***

The days activities consisted on the morning dive and the afternoon dive. After that, I was left to my own devices to explore the island. My basic accommodation was covered by the diving company – a basic dorm room in a shack over the water, suspended on stilts and connected to the dock – so I didn’t have anything else to plan or worry about. I set off into the village with nothing but the clothes on my back, just like a had in Sihanoukville, but I quickly learnt that Andrew had been right – this island was completely remote. Some of the children would scream, smile and wave at you as you passed by, but other than that you could walk down the street completely undisturbed. The main street was simply a strip of sand that was lined by the tiny local huts on either side. I wandered through the town, returning smiles and waves, and continued on past the village and through the rainforest along the coast. I’d been told by Justine that there was a nice long beach, aptly named Longbeach, were you could relax on the sand and go for a swim, and due to the tiny island population it was rarely very busy.

As I stepped out onto the sand and let the water wash over my feet, I instantly knew that I had found the perfect beach that I had been looking for all this time. It was a sheltered bay, so there were no rough waves, and the water was a clear cool blue, not shallow and warm the beaches at Krabi. The white sand was completely deserted – not a soul in sight. I strode out into the water, and kept walking until the water was up to my neck. I spun around, drinking in the sights of the ocean, the shoreline, the mountain on the smaller neighbouring island – to me, this was paradise. I could have stayed there for hours, just floating around in the water, no belongings on the beach to worry about or other swimmers to distract or disturb me. It was pure bliss.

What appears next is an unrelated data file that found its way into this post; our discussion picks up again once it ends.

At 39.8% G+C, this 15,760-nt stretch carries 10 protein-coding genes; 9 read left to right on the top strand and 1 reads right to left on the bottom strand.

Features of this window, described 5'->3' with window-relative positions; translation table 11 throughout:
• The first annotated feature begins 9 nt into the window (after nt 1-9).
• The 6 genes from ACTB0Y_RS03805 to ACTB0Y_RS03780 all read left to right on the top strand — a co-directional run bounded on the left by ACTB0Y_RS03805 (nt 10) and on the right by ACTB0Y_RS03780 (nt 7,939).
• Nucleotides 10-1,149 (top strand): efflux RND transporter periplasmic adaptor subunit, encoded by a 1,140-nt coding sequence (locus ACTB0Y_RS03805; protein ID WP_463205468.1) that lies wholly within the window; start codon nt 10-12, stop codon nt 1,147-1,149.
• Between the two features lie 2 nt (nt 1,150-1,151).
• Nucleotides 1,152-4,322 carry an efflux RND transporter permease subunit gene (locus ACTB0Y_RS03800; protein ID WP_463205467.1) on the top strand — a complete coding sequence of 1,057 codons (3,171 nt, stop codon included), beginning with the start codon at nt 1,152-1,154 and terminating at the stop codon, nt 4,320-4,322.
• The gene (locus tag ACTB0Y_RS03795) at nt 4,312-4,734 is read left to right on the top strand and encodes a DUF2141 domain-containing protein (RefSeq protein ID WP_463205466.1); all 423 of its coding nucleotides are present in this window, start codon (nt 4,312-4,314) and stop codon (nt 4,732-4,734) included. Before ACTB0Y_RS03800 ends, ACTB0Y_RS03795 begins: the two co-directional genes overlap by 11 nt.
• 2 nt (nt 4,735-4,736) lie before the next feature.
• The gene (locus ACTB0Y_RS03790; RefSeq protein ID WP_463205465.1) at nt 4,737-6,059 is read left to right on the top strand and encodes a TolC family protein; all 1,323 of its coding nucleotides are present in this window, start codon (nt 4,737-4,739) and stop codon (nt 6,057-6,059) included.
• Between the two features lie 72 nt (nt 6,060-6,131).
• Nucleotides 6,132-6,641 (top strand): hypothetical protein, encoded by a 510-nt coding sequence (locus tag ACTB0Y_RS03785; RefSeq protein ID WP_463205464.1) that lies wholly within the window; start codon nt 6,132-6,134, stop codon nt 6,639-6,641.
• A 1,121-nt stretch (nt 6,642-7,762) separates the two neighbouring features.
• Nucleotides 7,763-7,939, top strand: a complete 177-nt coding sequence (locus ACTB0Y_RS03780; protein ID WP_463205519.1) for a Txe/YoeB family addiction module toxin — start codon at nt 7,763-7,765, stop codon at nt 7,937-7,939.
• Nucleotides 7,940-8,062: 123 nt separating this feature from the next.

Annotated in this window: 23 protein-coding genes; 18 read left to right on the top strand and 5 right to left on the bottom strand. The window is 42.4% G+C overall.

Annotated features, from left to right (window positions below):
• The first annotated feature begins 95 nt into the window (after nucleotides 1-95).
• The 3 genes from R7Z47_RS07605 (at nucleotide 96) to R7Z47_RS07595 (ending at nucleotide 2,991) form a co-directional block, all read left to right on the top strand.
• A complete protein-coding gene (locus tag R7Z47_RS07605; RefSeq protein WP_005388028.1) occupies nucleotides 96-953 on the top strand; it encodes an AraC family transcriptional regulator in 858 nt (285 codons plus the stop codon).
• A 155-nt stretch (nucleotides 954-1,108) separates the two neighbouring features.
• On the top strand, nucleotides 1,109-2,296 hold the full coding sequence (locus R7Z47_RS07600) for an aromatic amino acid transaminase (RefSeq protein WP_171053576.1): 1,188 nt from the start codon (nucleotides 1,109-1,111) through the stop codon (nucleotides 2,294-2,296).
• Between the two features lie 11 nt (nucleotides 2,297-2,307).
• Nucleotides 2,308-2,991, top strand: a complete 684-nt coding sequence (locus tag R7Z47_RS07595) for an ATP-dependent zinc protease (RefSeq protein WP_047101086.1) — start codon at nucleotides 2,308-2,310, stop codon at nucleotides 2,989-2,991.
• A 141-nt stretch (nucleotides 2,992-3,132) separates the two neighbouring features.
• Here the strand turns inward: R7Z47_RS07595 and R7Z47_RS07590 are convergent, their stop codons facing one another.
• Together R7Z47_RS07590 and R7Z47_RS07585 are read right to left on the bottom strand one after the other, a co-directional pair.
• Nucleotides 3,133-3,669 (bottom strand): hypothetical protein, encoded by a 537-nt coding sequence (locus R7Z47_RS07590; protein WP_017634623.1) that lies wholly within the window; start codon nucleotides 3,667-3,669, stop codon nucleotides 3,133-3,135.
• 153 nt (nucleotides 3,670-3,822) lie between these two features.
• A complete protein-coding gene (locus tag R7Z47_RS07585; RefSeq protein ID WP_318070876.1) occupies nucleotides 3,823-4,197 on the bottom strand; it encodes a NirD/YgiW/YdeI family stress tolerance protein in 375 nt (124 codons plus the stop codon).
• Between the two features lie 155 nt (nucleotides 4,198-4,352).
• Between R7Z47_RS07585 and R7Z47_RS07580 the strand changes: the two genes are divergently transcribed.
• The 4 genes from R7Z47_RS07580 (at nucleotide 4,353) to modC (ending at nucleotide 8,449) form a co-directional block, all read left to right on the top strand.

The perfection that was Longbeach, Koh Rong Samleon.

The perfection that was Longbeach, Koh Rong Samleon.

Though I had another destination for the end of the afternoon. Kyle had told me about another beautiful spot on Koh Rong Samleon called Sunset Rocks. Basically, the western side of the island was a rocky shoreline from which you had a completely unobstructed view of the sunset over the ocean. As the end afternoon drew nearer, I made my way back through the main street to the other side of the island, acquiring some companions in the form of two of the local street dogs. There, I perched myself on a large flat rock, and waited. Growing up on the east coast of Australia, I’d always found sunsets over the ocean to be particularly exciting. I saw a few while I had been in Costa Rica a few years ago, but the novelty has yet to wear off. I sat there with my canine companions and watched the sun bleed into the ocean, the sky turning a beautiful shade of orange.

View from Sunset Rocks.

View from Sunset Rocks.

One of my two canine companions for the sunset.

One of my two canine companions for the sunset.

***